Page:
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 Bishops without jurisdiction 
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New post Bishops without jurisdiction
Some data which I have been meaning to post for a while.

Quote:
In vain has been sought, whether Willibrord appointed subordinate bishops within the borders of Friesland. Of course it was by no means intended with this research to find back bishops with a specific see, like the decrees of the Church determine as such. These have certainly never existed. Not one establishment, by the way, could come in mind for that in the Friesland of that time. Duurstede had developed itself early into a center of trade. Nijmegen also, which already earlier, played a part in the time of the Romans. But none of these two agglomerations will have been able to make a claim to the title of << city >>, and could thus not serve as Episcopal city either. Duurstede, by the way, lay close in the neighbourhood of Utrecht. When Bede announces then, that Willibrord consecrated several bishops as co-operators in the evangelization, this is circumscribed as follows: The solution of Willibrord must be placed into the context of the old ecclesiastical practice, which was especially known in the eastern Church, and which also found it’s translation in the old Church of Gaul: << the wandering bishops >> or << countrybishops >>, who did not have a residence as a see, but whose << residence >> about spread itself across the whole area. (Translated from: Bij Het Eeuwfeest, Sint Willibrord, Dr. M. A. Erens, O. Praem., St. Norbertus’ Drukkerij, P.V.B.A. Tongerlo. - 1939)

-

Albert’s first visit concerned his bosom friend Werrik and his abbey, for whom he had obtained from the pope the long attempted privilege of the mitre.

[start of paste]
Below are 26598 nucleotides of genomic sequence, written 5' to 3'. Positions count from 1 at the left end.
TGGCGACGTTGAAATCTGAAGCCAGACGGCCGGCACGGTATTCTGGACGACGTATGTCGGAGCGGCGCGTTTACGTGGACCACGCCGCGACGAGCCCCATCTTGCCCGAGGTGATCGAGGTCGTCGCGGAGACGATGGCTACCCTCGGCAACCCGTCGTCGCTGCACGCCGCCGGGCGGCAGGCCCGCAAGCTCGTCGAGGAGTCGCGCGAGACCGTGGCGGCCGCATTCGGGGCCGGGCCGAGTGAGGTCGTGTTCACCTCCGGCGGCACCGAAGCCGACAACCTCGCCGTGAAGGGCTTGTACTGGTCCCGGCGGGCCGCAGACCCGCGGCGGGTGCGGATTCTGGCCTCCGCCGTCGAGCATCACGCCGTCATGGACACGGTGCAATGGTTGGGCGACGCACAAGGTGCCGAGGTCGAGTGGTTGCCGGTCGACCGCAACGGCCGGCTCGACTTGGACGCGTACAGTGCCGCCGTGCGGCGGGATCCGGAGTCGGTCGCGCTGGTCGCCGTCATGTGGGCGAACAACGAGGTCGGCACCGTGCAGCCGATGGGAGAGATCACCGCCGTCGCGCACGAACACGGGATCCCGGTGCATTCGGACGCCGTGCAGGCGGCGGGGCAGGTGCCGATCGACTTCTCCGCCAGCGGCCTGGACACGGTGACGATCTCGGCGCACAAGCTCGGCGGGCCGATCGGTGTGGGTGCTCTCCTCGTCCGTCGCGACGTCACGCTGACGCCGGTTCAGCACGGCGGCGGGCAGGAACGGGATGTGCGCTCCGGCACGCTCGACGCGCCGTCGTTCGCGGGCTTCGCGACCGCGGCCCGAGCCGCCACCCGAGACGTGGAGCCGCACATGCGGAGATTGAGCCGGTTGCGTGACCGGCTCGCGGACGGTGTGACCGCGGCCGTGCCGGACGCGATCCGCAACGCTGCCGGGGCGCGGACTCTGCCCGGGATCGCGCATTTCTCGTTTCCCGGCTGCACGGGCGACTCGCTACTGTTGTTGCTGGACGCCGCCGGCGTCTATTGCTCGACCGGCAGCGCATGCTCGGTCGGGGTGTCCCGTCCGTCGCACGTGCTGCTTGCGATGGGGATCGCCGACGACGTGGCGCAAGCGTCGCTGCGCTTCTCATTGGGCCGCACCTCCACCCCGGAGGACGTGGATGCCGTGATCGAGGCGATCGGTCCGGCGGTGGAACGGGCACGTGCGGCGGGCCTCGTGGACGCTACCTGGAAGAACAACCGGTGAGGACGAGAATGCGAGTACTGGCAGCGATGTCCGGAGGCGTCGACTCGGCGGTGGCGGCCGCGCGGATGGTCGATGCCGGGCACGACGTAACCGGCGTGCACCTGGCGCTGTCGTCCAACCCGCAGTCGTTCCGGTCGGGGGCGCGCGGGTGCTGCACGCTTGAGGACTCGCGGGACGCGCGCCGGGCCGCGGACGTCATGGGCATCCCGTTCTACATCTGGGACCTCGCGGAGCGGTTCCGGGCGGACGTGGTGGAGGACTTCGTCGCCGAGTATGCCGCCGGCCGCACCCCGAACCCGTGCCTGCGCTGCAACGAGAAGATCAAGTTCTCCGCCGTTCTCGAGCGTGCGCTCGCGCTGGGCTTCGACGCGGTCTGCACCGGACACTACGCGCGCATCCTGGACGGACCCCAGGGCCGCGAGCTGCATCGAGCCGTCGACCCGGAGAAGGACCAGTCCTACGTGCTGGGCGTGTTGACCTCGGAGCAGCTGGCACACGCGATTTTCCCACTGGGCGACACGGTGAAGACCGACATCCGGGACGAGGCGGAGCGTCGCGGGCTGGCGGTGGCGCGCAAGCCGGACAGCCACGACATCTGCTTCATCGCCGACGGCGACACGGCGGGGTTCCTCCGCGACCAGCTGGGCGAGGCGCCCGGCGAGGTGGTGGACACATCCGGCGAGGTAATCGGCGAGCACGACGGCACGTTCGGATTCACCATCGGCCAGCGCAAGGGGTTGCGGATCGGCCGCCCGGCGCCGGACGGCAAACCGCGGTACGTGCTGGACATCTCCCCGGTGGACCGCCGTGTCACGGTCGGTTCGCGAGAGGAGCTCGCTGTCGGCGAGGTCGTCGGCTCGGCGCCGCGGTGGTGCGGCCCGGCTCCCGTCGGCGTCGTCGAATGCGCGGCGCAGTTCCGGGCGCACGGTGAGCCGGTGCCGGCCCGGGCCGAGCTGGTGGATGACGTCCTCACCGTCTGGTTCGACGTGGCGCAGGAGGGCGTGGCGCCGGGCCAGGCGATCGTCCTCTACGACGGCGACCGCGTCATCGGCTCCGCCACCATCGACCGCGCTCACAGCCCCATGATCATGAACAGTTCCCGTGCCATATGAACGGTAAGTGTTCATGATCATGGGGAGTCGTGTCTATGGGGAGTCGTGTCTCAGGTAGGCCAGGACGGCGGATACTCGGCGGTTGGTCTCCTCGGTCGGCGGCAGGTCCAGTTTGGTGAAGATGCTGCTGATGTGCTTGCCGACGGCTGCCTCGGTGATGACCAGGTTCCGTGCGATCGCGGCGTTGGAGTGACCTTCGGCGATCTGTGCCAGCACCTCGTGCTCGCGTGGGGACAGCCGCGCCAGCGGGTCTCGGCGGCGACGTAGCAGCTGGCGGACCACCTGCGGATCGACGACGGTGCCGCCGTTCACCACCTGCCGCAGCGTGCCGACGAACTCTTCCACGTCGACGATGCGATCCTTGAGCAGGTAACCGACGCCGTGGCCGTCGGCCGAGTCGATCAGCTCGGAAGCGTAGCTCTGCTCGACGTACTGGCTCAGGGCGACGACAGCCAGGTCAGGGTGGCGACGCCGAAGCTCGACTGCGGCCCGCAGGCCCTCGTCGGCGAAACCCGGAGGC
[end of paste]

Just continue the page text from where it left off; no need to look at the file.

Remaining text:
The benedictine Cænobium Laubiense, consecrated to Saint Peter, and situated upon the Samber, not far from Thuin, was constructed around 654 by the penitent, Saint Landelinus [ †686 ], and brought to high flourishing by Saint Ursmarus [ †713 ]. Meaningful men guarded the young foundation; after Ursmarus, who picked up the staff in 689 (1) and laid it down, broken by the labouring and the years, in 712, Saint Ermine [ 712-737 ] and Theodulf [ †776 ] shepherded. These three were chorepiscopi, cloisterbishops. Successor was abbot Ansus (Anson) [ 776-800 ], the oldest leodian writer known to us.

(1) Annales Laubienses, in MGH. SS. IV, 12.


(Translated from: Sint Albertus Van Leuven, J. Meerbergen, Pr., Antwerpen – Vlaamsche Boekcentrale, 1935)


From my old friend Vince Sheridan:
Quote:
The crosier symbolizes the bishop as "shepherd of the flock", i.e., particularly the community under his canonical jurisdiction, however, according to the Caeremoniale Episcoporum any bishop, whether or not assigned to a functional diocese, also uses a crosier when conferring sacraments and presiding at liturgies. Further reference is made by Nabuco, that non-ordinaries used the crozier "as a sign of pastoral solicitude." (Nabuco, Pont. Rom. Exp. 1:38)

Mitre- Nabuco ( Pont. Rom. Exp. 1:40) also says that the miter and crozier are "correlative," and thus, it would seem that one requires the other. And as mentioned, the rubrics occasionally demand the use of the crozier in order for a bishop to properly carry out a particular rite.

Also as outlined in the Caeremoniale Episcoporum, during the Rite of Episcopal Consecration, all bishops, whether ordinaries, auxiliaries or titulars, are solemnly invested with the ring, the miter and the crozier.

Now, no distinction is made in conferring these - ( ring, miter and crozier) on the basis of possessing, or not possessing ordinary jurisdiction. In the rite these items are all treated as the liturgical vesture and accoutrements proper to the episcopal order.

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Tue Nov 05, 2013 11:24 pm
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New post Re: Bishops without jurisdiction
John Lane wrote:
Some data which I have been meaning to post for a while.

Quote: